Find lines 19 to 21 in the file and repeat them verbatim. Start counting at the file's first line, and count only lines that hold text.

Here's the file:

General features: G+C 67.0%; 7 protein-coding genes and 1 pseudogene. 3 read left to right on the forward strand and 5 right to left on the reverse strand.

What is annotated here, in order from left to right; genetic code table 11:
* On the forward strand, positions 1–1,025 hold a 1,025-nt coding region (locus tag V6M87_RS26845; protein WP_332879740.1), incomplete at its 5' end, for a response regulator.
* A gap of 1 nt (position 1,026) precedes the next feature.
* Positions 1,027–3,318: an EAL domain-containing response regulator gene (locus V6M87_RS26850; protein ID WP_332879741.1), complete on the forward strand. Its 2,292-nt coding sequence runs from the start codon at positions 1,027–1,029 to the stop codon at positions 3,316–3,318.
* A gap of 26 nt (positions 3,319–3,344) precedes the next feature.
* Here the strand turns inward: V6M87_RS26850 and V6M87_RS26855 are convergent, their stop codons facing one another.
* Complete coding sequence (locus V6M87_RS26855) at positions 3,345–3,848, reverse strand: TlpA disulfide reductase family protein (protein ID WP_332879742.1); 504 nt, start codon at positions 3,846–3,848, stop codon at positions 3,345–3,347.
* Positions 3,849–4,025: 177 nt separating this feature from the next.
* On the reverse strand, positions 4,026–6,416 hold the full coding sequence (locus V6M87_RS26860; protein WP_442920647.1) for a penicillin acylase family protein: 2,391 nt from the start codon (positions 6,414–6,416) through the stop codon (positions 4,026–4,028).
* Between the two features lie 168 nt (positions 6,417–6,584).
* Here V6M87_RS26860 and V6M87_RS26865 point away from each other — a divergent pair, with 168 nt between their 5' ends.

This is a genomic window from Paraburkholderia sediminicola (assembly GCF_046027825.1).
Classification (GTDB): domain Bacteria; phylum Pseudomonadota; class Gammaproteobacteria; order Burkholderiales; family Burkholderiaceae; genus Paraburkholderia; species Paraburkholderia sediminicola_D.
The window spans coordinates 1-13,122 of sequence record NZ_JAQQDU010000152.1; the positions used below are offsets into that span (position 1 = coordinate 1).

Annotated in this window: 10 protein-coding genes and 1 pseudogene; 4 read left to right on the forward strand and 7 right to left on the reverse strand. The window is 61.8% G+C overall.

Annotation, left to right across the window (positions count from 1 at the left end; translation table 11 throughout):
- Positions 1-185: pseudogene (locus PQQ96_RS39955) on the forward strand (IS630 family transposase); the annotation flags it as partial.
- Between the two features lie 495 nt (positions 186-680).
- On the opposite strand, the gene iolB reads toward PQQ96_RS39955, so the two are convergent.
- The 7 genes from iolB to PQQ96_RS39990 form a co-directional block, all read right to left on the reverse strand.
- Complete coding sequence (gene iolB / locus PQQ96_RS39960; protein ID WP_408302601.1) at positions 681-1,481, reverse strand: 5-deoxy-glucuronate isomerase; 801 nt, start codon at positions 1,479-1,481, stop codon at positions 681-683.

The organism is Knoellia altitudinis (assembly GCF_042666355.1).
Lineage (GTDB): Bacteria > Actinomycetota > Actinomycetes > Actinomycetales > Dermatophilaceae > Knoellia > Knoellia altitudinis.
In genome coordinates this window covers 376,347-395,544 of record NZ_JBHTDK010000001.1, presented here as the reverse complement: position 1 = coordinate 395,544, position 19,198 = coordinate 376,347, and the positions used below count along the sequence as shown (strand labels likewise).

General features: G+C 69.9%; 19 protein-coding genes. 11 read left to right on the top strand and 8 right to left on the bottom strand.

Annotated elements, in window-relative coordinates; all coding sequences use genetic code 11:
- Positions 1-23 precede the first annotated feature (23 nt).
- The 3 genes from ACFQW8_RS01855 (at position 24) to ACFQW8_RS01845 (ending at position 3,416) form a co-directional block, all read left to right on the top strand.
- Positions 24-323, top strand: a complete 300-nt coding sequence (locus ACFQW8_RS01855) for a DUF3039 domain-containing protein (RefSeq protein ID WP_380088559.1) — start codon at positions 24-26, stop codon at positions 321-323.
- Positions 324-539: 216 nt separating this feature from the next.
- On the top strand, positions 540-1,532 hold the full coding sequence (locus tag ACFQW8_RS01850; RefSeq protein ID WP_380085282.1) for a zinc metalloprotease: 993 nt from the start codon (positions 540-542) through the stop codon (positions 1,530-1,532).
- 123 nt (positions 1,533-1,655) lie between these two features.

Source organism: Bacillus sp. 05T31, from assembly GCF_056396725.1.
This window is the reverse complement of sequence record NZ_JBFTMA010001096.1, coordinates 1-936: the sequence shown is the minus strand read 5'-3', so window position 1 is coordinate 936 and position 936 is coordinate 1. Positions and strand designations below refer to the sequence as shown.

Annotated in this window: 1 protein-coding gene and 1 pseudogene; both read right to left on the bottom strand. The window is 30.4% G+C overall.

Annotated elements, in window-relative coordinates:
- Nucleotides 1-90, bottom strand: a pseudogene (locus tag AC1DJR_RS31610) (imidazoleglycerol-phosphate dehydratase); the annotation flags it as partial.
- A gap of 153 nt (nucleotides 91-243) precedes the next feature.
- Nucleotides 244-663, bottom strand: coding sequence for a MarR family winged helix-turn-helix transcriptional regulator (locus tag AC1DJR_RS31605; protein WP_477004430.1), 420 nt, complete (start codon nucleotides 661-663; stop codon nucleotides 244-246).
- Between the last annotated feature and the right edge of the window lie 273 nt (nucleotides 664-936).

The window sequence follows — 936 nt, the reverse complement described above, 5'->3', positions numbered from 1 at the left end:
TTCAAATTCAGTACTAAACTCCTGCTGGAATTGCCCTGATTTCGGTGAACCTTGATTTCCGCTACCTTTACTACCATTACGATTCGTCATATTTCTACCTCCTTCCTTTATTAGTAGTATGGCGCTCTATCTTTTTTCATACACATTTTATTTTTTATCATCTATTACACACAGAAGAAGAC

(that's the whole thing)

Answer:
- Between the two features lie 495 nt (positions 186-680).
- On the opposite strand, the gene iolB reads toward PQQ96_RS39955, so the two are convergent.
- The 7 genes from iolB to PQQ96_RS39990 form a co-directional block, all read right to left on the reverse strand.